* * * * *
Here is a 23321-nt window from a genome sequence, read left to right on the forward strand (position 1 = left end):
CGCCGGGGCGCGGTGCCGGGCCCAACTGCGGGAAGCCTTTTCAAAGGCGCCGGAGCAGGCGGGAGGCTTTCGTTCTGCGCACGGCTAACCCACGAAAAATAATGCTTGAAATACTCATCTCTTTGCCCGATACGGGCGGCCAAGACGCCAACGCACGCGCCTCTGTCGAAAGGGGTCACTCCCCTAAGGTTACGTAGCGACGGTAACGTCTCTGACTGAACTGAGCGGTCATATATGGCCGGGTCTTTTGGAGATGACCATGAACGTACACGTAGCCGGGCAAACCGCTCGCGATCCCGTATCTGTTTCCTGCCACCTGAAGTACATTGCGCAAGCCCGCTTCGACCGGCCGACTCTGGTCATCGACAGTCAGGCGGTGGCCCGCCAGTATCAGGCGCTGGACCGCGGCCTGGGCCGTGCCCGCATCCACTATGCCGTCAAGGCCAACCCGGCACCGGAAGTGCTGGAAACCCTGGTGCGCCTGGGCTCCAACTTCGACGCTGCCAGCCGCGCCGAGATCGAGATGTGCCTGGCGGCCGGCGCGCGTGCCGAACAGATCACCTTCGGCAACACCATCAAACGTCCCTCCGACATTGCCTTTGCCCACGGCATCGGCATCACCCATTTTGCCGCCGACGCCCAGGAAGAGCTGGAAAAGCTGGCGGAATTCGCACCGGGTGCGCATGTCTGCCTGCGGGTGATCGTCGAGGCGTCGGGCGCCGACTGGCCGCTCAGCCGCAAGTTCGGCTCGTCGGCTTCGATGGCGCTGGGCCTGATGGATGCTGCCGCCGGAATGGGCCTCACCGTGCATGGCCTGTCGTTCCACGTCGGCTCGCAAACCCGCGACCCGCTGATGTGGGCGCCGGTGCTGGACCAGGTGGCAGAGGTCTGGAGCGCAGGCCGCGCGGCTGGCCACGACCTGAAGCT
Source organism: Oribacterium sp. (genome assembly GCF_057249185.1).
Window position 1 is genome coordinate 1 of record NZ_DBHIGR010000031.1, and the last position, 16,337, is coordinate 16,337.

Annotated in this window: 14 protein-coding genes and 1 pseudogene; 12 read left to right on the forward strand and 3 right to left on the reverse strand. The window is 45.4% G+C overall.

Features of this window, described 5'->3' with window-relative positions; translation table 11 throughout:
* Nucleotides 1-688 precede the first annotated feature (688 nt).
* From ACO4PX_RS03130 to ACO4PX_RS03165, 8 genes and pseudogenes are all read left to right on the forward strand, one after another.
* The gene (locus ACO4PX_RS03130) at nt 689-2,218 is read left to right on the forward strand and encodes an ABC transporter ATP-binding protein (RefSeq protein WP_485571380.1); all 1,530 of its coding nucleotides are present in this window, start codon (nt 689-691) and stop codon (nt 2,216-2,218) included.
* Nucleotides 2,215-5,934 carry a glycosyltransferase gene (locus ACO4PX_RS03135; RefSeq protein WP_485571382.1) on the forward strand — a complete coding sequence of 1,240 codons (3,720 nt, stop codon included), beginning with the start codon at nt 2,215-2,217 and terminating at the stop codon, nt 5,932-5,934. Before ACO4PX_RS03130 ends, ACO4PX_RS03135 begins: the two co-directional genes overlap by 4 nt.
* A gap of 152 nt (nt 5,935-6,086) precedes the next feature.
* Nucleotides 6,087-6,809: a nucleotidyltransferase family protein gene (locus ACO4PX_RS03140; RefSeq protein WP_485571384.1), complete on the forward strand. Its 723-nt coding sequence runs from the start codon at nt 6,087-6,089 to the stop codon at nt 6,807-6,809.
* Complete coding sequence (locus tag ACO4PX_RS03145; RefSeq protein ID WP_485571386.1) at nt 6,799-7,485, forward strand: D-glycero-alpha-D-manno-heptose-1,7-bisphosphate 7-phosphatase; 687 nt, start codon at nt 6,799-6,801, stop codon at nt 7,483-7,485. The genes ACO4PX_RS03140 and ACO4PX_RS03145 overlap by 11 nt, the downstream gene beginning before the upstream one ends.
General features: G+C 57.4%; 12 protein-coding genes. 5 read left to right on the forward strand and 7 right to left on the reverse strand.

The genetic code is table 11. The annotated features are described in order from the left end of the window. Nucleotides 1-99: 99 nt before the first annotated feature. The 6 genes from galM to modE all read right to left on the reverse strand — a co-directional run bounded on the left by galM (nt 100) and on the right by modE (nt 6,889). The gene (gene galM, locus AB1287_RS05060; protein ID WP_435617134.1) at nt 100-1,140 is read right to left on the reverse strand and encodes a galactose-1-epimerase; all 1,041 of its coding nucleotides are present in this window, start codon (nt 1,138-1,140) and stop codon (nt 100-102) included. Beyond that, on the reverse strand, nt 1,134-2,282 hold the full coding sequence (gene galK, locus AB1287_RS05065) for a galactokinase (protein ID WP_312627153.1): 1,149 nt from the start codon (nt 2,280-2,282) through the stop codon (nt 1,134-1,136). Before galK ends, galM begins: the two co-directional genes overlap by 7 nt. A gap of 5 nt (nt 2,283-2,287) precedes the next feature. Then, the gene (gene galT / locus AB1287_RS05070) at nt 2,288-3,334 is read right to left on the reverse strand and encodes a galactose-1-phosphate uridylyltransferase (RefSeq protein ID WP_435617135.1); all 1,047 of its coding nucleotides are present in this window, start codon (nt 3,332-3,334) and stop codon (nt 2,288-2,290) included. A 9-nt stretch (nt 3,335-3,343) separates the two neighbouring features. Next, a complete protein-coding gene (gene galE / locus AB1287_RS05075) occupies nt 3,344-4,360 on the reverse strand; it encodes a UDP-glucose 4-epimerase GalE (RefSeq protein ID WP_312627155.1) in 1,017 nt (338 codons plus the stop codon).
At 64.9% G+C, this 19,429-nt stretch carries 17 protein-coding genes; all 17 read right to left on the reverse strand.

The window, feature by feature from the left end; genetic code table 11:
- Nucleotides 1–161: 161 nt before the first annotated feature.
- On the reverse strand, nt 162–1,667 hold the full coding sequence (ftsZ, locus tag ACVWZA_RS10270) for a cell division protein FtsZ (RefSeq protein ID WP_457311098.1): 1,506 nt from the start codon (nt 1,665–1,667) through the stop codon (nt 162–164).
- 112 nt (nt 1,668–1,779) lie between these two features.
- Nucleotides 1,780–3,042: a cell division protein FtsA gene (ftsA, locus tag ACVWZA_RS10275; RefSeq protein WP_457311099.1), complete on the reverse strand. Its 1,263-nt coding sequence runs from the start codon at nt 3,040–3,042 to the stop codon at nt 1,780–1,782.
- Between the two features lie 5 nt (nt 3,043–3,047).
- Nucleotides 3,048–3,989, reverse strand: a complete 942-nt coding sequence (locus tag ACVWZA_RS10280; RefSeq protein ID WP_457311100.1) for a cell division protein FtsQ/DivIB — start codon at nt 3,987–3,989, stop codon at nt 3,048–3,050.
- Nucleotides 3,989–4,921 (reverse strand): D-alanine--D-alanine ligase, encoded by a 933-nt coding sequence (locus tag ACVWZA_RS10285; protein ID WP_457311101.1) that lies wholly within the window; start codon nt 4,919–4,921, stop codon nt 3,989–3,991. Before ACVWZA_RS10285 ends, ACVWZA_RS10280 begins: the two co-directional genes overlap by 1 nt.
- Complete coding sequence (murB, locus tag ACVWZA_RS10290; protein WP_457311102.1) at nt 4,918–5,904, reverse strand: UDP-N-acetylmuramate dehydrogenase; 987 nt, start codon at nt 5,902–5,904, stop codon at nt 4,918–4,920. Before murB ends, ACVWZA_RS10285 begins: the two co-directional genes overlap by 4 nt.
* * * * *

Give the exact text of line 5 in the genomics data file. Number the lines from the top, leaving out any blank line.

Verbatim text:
Annotated in this window: 14 protein-coding genes and 1 pseudogene; 12 read left to right on the forward strand and 3 right to left on the reverse strand. The window is 45.4% G+C overall.